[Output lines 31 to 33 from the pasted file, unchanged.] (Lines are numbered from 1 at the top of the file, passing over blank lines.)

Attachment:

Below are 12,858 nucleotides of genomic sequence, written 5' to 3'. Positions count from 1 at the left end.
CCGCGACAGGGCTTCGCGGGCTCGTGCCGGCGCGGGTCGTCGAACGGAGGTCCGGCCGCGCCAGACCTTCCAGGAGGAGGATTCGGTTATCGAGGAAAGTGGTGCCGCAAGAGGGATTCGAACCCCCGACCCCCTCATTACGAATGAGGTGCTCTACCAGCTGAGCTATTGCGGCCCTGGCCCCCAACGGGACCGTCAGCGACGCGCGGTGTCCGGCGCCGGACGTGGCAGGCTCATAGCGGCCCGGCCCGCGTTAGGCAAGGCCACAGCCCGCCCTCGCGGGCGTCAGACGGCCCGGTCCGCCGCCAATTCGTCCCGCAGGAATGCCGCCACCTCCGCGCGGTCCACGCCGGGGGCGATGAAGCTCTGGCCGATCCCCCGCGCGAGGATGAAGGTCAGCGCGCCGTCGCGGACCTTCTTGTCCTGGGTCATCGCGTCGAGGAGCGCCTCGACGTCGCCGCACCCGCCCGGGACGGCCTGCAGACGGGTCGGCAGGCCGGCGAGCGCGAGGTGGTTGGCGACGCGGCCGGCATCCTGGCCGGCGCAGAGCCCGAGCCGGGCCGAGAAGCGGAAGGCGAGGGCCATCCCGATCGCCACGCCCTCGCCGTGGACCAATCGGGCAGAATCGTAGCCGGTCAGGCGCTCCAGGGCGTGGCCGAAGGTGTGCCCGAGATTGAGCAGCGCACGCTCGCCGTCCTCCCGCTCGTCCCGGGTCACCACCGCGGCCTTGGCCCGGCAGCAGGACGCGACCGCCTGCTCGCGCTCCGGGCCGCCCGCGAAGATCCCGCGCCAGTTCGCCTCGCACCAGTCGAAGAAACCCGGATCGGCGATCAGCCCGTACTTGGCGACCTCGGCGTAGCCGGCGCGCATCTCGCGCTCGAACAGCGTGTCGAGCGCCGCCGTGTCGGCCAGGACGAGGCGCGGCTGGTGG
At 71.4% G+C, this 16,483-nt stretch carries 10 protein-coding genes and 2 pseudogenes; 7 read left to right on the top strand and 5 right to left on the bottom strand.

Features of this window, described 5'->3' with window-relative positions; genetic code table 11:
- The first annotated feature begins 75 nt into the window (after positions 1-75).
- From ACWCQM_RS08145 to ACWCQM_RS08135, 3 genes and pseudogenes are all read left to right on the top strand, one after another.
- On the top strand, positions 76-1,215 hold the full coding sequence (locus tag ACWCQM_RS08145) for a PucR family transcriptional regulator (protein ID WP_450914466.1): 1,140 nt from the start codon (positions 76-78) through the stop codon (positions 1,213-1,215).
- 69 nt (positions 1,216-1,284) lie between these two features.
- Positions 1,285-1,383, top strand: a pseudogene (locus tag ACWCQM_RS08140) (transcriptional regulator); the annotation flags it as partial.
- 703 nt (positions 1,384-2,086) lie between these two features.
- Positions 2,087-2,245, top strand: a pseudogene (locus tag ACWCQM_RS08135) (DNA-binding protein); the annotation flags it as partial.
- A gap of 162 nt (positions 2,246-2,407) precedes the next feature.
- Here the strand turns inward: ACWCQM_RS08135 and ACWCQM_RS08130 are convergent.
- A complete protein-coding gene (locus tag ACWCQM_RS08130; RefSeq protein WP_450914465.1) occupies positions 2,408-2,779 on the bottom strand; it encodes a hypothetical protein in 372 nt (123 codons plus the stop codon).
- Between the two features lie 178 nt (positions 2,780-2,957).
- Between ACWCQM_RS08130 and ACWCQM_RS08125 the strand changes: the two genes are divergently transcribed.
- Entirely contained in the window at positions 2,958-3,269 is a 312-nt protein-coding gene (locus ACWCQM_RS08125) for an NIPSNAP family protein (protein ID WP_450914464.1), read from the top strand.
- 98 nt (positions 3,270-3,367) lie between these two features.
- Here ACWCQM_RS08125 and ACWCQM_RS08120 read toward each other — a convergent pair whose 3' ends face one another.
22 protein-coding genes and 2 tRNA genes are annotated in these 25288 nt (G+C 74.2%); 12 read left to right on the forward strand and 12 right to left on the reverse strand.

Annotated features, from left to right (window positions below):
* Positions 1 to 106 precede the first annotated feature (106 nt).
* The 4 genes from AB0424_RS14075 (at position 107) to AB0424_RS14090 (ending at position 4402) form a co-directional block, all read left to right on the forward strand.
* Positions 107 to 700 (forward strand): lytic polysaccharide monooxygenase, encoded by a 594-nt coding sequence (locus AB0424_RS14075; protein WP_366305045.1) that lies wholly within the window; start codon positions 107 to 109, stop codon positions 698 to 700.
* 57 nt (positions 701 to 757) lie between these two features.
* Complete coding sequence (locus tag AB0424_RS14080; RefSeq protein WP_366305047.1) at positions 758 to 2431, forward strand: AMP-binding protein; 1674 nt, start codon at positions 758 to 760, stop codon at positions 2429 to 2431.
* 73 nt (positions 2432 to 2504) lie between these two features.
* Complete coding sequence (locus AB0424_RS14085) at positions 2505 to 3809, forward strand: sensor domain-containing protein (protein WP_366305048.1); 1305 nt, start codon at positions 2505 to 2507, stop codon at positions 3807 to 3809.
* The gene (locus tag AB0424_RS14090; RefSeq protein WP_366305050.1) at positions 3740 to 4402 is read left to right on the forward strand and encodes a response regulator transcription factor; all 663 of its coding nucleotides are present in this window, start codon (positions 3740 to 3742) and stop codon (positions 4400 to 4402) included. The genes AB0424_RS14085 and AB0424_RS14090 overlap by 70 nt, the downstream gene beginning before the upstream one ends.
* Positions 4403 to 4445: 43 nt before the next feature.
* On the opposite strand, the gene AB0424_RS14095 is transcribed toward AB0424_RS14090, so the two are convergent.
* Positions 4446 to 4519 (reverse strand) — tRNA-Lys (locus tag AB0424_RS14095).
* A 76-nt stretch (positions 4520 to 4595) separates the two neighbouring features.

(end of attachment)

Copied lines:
* On the opposite strand, the gene AB0424_RS14095 is transcribed toward AB0424_RS14090, so the two are convergent.
* Positions 4446 to 4519 (reverse strand) — tRNA-Lys (locus tag AB0424_RS14095).
* A 76-nt stretch (positions 4520 to 4595) separates the two neighbouring features.